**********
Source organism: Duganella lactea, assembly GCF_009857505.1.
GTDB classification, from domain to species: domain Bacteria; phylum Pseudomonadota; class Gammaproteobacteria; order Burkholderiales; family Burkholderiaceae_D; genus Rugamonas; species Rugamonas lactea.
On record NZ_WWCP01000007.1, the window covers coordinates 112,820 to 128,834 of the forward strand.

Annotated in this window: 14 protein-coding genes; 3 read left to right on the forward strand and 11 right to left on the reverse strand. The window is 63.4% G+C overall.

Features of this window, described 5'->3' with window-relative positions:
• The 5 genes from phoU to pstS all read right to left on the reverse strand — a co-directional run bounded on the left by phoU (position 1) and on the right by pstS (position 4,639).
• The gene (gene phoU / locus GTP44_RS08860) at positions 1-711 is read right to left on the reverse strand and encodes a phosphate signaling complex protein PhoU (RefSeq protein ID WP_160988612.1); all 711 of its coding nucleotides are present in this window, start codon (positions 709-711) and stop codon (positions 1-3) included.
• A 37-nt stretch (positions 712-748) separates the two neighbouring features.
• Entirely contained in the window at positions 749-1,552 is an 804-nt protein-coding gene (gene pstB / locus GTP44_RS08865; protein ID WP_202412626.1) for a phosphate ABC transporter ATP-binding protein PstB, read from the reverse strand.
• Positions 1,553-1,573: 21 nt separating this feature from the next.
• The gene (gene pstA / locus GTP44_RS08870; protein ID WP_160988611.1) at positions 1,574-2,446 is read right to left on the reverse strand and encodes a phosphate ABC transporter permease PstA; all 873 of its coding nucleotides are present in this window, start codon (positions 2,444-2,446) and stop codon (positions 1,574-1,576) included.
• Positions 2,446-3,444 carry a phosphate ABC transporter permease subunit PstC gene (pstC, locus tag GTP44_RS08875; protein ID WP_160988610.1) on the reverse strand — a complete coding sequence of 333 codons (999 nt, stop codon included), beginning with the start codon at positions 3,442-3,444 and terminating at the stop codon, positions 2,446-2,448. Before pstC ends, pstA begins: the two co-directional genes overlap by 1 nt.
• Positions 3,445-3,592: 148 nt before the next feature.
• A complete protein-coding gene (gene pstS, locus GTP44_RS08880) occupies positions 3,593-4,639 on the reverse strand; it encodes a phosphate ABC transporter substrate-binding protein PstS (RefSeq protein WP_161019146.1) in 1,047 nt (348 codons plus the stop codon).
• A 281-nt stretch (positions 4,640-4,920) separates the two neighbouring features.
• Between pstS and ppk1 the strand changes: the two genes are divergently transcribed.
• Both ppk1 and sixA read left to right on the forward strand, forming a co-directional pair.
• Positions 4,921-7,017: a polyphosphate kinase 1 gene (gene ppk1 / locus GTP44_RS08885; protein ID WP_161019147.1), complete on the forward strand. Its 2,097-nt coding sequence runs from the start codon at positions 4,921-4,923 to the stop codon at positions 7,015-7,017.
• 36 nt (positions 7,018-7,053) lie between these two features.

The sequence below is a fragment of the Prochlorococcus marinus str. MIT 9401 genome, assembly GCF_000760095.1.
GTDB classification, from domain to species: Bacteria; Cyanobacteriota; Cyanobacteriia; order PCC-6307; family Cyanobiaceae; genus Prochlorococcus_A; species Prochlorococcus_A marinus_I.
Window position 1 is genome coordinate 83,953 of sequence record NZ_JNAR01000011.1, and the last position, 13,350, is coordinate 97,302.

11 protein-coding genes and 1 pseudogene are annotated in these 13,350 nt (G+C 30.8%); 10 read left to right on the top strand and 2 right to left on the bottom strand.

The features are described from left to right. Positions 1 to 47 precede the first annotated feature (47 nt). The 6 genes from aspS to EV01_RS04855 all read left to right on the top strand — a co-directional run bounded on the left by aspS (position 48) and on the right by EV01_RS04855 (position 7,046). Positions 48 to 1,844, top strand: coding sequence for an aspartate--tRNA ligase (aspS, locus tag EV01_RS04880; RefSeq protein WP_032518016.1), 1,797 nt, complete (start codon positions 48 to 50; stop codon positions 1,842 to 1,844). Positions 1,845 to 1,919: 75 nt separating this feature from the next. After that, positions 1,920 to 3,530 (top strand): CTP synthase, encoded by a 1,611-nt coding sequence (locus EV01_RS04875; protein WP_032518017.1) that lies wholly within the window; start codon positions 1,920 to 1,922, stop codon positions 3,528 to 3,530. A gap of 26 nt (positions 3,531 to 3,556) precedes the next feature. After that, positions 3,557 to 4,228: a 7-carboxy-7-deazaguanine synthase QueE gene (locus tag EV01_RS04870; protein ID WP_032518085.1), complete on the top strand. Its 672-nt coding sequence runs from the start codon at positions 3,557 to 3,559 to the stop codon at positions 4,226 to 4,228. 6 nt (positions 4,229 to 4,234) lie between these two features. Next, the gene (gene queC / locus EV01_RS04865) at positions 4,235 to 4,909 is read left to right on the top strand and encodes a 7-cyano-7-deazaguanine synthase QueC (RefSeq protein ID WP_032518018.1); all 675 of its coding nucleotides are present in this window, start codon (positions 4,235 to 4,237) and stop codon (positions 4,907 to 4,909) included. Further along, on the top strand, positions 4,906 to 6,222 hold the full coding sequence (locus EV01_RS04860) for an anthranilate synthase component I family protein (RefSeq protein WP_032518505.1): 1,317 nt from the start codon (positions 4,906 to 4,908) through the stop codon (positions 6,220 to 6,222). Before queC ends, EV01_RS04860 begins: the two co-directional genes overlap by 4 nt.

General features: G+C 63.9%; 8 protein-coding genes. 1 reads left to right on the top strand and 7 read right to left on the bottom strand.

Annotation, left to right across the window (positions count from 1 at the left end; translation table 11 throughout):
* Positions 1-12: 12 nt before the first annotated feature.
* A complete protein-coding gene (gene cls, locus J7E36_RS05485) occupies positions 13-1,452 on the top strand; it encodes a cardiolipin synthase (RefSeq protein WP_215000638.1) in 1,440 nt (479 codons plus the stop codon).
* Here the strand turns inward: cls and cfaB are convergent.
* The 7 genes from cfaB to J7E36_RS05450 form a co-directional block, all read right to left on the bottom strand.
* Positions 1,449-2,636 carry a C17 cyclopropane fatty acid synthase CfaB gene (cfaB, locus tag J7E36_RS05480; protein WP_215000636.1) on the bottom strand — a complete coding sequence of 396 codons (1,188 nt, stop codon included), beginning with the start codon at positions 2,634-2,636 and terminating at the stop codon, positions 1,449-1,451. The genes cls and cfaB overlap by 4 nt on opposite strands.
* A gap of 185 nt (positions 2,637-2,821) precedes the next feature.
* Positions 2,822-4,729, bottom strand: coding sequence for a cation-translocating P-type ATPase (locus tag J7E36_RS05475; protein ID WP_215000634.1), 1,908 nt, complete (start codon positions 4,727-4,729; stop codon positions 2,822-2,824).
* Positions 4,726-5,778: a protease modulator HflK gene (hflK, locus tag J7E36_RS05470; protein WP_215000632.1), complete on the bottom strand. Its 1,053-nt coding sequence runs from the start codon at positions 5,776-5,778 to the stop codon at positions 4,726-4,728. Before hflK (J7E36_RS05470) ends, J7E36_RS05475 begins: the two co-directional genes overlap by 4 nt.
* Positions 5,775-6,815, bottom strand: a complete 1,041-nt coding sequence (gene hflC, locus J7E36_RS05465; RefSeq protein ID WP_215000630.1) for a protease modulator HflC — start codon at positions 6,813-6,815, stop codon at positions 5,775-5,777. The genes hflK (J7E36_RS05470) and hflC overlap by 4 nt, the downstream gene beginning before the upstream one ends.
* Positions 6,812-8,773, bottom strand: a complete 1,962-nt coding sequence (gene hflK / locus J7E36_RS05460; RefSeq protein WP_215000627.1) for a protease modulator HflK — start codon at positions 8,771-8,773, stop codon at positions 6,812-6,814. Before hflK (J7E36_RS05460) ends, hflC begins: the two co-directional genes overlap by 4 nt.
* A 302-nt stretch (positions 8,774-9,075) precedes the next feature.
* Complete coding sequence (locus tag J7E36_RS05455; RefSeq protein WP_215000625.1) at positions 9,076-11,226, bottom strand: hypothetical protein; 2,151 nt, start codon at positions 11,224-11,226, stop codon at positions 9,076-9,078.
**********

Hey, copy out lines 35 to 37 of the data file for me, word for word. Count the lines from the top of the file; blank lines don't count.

* Positions 5,775-6,815, bottom strand: a complete 1,041-nt coding sequence (gene hflC, locus J7E36_RS05465; RefSeq protein ID WP_215000630.1) for a protease modulator HflC — start codon at positions 6,813-6,815, stop codon at positions 5,775-5,777. The genes hflK (J7E36_RS05470) and hflC overlap by 4 nt, the downstream gene beginning before the upstream one ends.
* Positions 6,812-8,773, bottom strand: a complete 1,962-nt coding sequence (gene hflK / locus J7E36_RS05460; RefSeq protein WP_215000627.1) for a protease modulator HflK — start codon at positions 8,771-8,773, stop codon at positions 6,812-6,814. Before hflK (J7E36_RS05460) ends, hflC begins: the two co-directional genes overlap by 4 nt.
* A 302-nt stretch (positions 8,774-9,075) precedes the next feature.